3. Work out what distribution relates the two – In order to calculate a standard error, you assume that the sampling distribution of the mean is normal, so a normal distribution relates the two
  4. On the basis of that, work out how they are related – The shape of the normal distribution is well understood. By looking in some textbooks, we can see that {s_\bar{x}} = {{s_x} \over {\sqrt{N}}}. In other words, as our sample gets bigger, the standard error of the mean gets smaller, which makes sense
  5. Make any assumptions needed to back-calculate – We have to assume that the sample standard deviation is a reasonable estimate of the population standard deviation
  6. Do the sums – {s_\bar{x}} = {{s_x} \over {\sqrt{N}}}, so {s_x} = {{s_\bar{x}} \times {\sqrt{N}}}. Therefore, {s_x} = {5 \times {\sqrt{40}}} = {{5} \times {6.32}} = {32}

This is quite an involved process and involves knowing a fair bit about how statistics are calculated. Fortunately, we are often back-calculating between values we understand quite well.

TEST YOURSELF Estimate the standard errors for the Pearson and Richardson studies

Converting between effect measures

This is something that crops up quite a lot in psychological work. For example, different measures of the same quantity (e.g. different algebra exams) may be recorded in different studies.

A common way of collating effects from different studies is to use correlation measures. The logic behind this is that a lot of different statistical comparisons can be thought of as forms of correlation. Let’s look at an example.

Suppose you want to look at the effect of coaching on exam performance. To do this, you could get two groups and coach one of them, then compare their exam performance at the end. This would be a group comparison, and their results might look like this:

Group effect

Alternatively, you could get lots of people and give them different amounts of coaching, then record their exam results. The results of this study might look like this:
Continuous effect

As these plots show, a two group comparison can be treated similarly to a correlation analysis. The important thing is to be able to scale the correlation coefficient appropriately so that the values are truly comparable.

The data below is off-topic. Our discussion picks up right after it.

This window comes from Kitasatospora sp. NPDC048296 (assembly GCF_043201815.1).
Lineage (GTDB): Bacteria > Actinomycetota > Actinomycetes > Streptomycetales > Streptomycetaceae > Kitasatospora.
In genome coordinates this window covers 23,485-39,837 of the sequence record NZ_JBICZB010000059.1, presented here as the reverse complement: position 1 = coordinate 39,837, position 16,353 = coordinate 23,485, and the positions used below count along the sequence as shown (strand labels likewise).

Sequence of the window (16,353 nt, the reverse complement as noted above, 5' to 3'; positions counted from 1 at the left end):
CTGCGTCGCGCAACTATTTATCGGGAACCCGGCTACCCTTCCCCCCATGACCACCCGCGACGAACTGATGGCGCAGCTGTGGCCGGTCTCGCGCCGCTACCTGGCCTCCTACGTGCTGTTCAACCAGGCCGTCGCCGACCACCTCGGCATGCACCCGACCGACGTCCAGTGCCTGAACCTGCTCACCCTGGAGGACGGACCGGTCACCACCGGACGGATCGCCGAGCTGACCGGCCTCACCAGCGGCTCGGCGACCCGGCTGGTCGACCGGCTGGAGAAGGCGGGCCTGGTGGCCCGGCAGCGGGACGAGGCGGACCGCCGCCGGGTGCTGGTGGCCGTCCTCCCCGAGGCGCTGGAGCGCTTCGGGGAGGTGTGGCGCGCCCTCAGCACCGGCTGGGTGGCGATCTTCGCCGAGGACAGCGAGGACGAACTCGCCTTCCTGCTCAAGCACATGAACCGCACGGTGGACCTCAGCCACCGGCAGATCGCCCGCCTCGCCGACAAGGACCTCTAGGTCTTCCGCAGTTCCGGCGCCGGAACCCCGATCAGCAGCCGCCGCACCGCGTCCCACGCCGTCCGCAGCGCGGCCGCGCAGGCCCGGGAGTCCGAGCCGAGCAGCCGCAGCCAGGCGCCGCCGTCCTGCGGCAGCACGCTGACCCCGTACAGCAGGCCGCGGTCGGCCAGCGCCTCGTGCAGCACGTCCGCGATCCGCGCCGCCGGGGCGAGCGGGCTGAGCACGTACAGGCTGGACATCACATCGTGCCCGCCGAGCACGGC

This is very handy because it means that it is possible, with a few assumptions, to convert from a lot of statistics to a correlation measure, r. Some of the most common conversions are shown in the table below, which is heavily based on some material in an excellent book by David Clark-Carter. If you want a broad understanding of statistics for psychology, this is one of the best books I have read, and Clark-Carter gives lots more useful formulae.

Statistic given Conversion formula Notes
t {r}={\sqrt{{t^2}\over{{t^2}+{df}}}} Watch out for the direction of effect. If appropriate, make r negative.
F {r}={\sqrt{{F_{1,2}}\over{{F_{1,2}}+{df_{error}}}} The F-ratio for this has to come from a test with one degree of freedom (i.e. two levels of the variable). This is an ANOVA being used as a t-test.
Watch out for the direction of effect. If appropriate, make r negative.
\chi^2 {r}={\sqrt{{\chi^2}\over{N}} The \chi^2 statistics must have one degree of freedom (a 2×2 table).
Watch out for the direction of effect. If appropriate, make r negative.
Cohen’s d or Hedge’s g or Glass’s \Delta {r}={{d}\over{\sqrt{{d^2}+{{1}\over{pq}}}}} p is the proportion of participants in the experimental group, and q is the proportion of participants in the control group.
Watch out for the direction of effect. If appropriate, make r negative.

Summary

While statistics can be reported in a highly variable way, if they are describing the same underlying process there is usually a way of relating them together. If the relationship is comparatively simple, for example an F-test with one degree of freedom or a 2×2 \chi^2 test, there’s a good chance that you can describe it using a correlation measure, or any one of the other popular effect size measures (Cohen’s d etc.).